What do Geneticists Think?

Geneticists and a developmental pediatrician roundly praised the microarray technology used by FSD, but emphasized that neither genetic tests nor Lineagen's service have any place in making or confirming an autism diagnosis, which is strictly behavioral. “Finding a specific copy number variation or mutation does not establish or refute that diagnosis,” says Scott Myers, MD, AAP autism management guideline co-author and neurodevelopmental pediatrician at Geisinger Medical Center in Danville, Pennsylvania. He says he worries that the name First Step Dx and some language on the service's website suggests that genetic tests can help clinically diagnose autism.

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FirstStep schedules calls between parents and one of the companies' certified counselors.

The buccal swab and ability to get two tests to be named as first-tier in forthcoming American College of Medical Genetics (ACMG) etiological diagnosis guidelines is indeed convenient for families, says geneticist Bradley Schaefer, MD, co-author of both the existing and forthcoming guidelines and Professor of Pediatrics and Genetics at University of Arkansas. “But it looks like a way to avoid a geneticist,” he adds, noting that families who use Lineagen's service may bypass an important clinical exam by a geneticist trained in dysmorphology and spotting syndromes with other worrisome features that cannot be detected by the FSD tests.

Geneticist Ellen Elias, MD, a member of the Autism Subcommittee of the American Academy of Pediatrics Committee on Children with Disabilities gave two examples of such disorders. The first is Smith-Lemli-Optiz syndrome, a condition caused by an error in cholesterol biosynthesis. Children with milder forms may present only with autism, and mild webbing between the second and third toes, notes Dr. Elias, who directs the Special Care Clinic at Children's Hospital Colorado.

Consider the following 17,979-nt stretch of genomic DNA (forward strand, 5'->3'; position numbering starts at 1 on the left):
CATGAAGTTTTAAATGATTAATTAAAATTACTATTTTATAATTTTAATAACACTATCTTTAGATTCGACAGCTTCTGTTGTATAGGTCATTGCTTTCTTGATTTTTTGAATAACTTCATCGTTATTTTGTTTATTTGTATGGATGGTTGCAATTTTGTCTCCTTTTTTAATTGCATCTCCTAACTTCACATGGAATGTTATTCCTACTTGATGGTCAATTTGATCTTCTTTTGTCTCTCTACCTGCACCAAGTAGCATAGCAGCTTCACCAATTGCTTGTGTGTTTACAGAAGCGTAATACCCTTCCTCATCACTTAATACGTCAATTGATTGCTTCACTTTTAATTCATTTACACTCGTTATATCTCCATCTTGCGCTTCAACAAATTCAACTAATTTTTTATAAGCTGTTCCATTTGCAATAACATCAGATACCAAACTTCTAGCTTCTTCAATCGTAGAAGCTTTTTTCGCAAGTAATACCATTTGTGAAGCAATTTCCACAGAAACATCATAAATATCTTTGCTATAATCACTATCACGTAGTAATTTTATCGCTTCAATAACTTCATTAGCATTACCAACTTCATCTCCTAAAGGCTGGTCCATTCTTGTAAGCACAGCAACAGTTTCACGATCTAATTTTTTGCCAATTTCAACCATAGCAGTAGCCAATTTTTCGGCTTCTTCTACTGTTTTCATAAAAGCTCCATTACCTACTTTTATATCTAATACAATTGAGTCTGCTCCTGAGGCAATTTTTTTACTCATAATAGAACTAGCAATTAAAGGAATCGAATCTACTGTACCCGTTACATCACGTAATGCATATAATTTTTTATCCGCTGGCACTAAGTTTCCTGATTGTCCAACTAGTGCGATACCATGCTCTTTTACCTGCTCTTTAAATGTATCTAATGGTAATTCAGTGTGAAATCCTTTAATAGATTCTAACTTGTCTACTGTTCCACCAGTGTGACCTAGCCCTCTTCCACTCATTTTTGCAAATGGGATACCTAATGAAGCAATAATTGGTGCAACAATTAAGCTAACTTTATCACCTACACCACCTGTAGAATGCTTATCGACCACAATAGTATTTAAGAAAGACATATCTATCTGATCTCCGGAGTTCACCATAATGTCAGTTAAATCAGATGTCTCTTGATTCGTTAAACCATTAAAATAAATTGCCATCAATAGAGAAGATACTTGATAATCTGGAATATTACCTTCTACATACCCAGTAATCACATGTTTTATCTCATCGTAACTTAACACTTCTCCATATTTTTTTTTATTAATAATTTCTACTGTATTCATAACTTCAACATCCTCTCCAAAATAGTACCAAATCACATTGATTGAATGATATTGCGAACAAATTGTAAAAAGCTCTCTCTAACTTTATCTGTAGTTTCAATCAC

Children with PTEN mutations also present with autism, as well as a large head and other subtle features only a geneticist might recognize, Dr. Elias says. It's important to catch these autosomal dominant mutations because parents or sibling may also have them without autism. They may instead have Cowden syndrome, which is associated with predisposition to certain cancers, she says.

Service Can Be Useful

Although Dr. Elias says she prefers that diagnosed autism patients see a geneticist before etiological testing, she adds that ordering FSD may be a reasonable choice for pediatricians in rural areas whose patients don't have access to a geneticist, or if the primary care pediatrician does not feel qualified to discuss genetic testing.

Dr. Flannery, who has twice ordered Lineagen tests for the detail delivered by the microarray they use, doesn't take issue with a primary care pediatrician ordering testing by FSD if that physician knows what he or she is ordering and why, and explains this information so that parents really understand the reasons for the testing. “It all boils down to how well the ordering physician communicates with the family,” he says. When using FSD, Dr. Flannery used neither Lineagen's binder nor directed patients to telephone counseling because his clinic had both in-house expertise and established relationships with the families, he says.

Lineagen's list price is more than many in-house academic or reference labs charge for the same tests, the geneticists noted. Some patients may be eligible for a Lineagen financial assistance program for patients with and without insurance coverage, according to Michael S. Paul, PhD, the company's president and CEO.

“No one test or model works for all families,” Vanzo says. “We offer one possible path and are here to support both physicians and their patients.”